Iglesia de las Calatravas -1910
Iglesia de las Calatravas - 2019
The style of this church is baroque like, for example, the altarpiece churrigueresco. The outer facade was remodeled in 1858 in the neo-Renaissance style with neoplateresque characteristics. It is also remarkable for the renaissance style dome.
It is said that the church stands on the place where once stood the palace of an aristocratic family, whose teenage daughter was one of the first extramarital loves of Philip IV. The girl gave birth to a bastard, who would die at age of 8, who follow him to the tomb. The King ordered the construction of a monastery, which he very appropriately called Convent of the Royal Conception where he had given free rein to his instincts.
Also the painting “El interior de la Iglesia de las Calatravas, in Madrid” appears in the nineteenth century in the national museum of Prado in the general section of paintings. This painting shows the Inside of the Iglesia de las Calatravas is celebrated a ceremony of the military order of its name, whose knights, dressed in their characteristic habit, are lined up in front of the high altar, lit by candles that hasten to light an altar boy. Behind them, the priests and the crowd who witness the act.
They selected granite because it is an igneous rock and they are extremely resistant. Nowadays it continues to be used in the coating of buildings because of its elegance and durability.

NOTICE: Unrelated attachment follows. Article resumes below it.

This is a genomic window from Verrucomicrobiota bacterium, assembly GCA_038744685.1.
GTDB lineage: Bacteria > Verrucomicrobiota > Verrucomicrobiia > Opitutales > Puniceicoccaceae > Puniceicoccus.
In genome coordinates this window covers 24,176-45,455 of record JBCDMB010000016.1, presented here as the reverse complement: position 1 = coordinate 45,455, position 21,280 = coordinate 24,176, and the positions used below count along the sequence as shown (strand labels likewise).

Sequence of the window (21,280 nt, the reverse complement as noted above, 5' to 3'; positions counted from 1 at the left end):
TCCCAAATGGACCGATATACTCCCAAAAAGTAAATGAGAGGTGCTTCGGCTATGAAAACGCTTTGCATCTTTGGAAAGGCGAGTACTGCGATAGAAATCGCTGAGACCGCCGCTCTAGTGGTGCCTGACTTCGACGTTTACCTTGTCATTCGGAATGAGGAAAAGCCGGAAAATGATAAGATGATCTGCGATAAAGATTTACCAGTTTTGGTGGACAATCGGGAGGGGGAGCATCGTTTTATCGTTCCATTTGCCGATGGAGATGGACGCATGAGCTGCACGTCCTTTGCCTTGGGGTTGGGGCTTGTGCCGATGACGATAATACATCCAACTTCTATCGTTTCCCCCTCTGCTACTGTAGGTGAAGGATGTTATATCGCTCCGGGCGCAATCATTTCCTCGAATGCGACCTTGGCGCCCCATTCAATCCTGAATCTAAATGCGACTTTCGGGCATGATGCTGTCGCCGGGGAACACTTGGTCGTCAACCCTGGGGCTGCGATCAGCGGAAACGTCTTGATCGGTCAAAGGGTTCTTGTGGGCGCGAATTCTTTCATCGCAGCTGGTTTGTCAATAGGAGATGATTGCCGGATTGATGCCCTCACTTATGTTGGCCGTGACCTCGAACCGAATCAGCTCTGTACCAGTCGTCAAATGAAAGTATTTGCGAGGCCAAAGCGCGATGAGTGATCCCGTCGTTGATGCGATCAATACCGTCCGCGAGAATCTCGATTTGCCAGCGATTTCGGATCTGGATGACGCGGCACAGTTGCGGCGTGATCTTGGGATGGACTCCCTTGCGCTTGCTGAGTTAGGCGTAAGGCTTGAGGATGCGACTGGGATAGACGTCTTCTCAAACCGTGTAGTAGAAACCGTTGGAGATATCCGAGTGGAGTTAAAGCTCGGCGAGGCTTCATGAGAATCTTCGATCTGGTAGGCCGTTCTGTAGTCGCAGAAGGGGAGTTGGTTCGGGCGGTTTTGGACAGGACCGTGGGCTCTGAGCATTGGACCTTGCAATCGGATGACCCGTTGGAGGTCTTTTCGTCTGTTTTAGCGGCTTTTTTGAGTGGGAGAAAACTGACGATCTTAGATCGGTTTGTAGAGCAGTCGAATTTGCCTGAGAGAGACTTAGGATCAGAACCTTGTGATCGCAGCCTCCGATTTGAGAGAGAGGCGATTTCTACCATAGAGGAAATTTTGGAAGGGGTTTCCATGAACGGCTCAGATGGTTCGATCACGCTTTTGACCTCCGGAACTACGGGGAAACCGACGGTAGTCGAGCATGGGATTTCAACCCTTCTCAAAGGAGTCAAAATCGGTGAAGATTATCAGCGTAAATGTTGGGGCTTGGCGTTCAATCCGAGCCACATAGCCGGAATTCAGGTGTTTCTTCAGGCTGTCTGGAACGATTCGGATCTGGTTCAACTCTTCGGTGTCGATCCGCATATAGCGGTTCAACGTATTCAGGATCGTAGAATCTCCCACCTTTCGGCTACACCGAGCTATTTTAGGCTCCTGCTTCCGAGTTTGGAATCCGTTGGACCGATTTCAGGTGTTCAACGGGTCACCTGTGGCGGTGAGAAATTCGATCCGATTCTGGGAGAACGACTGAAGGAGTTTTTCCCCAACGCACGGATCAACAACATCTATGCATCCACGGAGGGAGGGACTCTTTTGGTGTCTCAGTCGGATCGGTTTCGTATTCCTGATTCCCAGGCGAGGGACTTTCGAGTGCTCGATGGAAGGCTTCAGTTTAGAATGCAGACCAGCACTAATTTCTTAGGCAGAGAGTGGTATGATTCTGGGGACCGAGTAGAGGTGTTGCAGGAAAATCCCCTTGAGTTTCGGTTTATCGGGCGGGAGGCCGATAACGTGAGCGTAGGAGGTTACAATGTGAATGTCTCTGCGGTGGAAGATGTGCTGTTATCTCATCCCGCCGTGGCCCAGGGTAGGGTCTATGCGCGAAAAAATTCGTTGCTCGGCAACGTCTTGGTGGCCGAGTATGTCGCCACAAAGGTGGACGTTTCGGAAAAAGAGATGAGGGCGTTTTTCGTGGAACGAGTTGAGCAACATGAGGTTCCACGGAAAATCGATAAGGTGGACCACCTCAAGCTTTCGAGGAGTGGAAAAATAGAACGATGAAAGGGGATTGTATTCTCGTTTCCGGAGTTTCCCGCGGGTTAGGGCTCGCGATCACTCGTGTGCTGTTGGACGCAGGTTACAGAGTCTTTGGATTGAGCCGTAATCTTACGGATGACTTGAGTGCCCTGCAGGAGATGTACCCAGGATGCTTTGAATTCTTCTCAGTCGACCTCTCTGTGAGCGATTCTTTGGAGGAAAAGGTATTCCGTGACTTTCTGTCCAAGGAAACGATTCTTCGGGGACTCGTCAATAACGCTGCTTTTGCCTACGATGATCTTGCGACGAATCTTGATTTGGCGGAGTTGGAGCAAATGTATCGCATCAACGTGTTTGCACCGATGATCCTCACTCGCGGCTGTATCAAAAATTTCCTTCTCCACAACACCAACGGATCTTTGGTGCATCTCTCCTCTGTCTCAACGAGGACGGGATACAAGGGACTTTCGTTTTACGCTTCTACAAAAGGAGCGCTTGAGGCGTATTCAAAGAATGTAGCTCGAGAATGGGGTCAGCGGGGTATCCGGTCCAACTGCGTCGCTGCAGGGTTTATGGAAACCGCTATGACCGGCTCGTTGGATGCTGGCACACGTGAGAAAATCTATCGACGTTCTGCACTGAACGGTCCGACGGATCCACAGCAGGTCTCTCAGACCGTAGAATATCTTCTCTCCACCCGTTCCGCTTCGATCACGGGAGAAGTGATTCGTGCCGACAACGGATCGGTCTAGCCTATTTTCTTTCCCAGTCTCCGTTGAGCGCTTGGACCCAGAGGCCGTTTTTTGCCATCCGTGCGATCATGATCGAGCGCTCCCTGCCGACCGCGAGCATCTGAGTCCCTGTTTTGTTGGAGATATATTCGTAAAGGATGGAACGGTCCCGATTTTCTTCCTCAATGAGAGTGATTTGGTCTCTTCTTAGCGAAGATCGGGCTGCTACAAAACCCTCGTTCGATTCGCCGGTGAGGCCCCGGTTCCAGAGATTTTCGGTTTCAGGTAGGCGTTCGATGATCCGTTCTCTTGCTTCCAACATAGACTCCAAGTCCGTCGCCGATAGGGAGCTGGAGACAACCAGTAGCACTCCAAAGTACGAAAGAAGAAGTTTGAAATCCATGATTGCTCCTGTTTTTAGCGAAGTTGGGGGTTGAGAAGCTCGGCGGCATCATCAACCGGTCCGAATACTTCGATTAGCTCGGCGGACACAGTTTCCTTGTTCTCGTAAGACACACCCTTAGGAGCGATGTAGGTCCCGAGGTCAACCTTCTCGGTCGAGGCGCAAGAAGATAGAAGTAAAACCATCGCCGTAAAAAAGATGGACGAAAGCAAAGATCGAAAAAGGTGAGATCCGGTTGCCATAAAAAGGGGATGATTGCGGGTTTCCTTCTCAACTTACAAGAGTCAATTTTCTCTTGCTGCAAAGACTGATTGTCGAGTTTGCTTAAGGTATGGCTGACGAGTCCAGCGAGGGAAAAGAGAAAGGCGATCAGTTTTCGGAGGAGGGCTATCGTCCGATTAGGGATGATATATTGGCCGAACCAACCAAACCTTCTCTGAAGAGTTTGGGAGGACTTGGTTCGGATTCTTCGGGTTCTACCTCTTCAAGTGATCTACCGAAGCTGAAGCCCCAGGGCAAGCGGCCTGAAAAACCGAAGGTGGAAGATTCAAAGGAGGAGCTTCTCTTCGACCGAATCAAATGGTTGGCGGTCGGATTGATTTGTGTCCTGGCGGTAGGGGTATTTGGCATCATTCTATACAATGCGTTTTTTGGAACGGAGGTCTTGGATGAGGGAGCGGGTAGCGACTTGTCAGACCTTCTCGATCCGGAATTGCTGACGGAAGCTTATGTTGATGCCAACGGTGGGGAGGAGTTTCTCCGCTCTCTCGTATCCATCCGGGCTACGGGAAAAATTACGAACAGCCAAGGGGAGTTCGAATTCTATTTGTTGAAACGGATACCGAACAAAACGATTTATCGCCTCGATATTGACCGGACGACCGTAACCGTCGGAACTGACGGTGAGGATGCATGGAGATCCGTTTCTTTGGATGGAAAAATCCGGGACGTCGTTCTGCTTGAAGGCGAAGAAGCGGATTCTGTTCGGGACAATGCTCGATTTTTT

Granite is a light-colored plutonic igneous rock with large grains. It forms from the slow crystallization of magma below Earth's surface. It is composed mainly of quartz and feldspar with minor amounts of mica, amphiboles, and other minerals. It usually gets a red, pink, gray, or white color with dark mineral grains visible throughout the rock. Granite has a high degree of hardness, is crystalline and has a granular and phaneritic in texture.
They selected this material because marble is very hard and is easy to carve for making materials of construction as sculptures, tables, tiles... This material also was a symbol of wealth and prosperity.
Floor of the church
Marble is a metamorphic rock originating from limestone rocks. Once the limestone rocks are transformed into marble, it obtains a high quality rock in terms of hardness, brightness, reactivity and solubility. These features turn it into building material. Marble is usually a light-colored rock. When it is formed from a limestone with very few impurities, it will be white in color.Being composed of calcite, As a result, marble is easy to carve, and that makes it useful for producing sculptures and ornamental objects.
Terracota clay bricks
They selected this material because brick looks better for much longer and requires less maintenance than other building materials and they offer superior protection to other wall coating materials.
Façade of the church
The clay is a decomposed sedimentary rock constituted by aggregates of hydrated aluminum silicates, results of the decomposition of the rocks that contain feldspar, like granite. Clay has plasticity, resists temperature increases, is breathable, has a smooth surface, has malleability when soft… The clay bricks of our buildings have ornamental elements as crosses of the military orders like that of the military order of Santiago.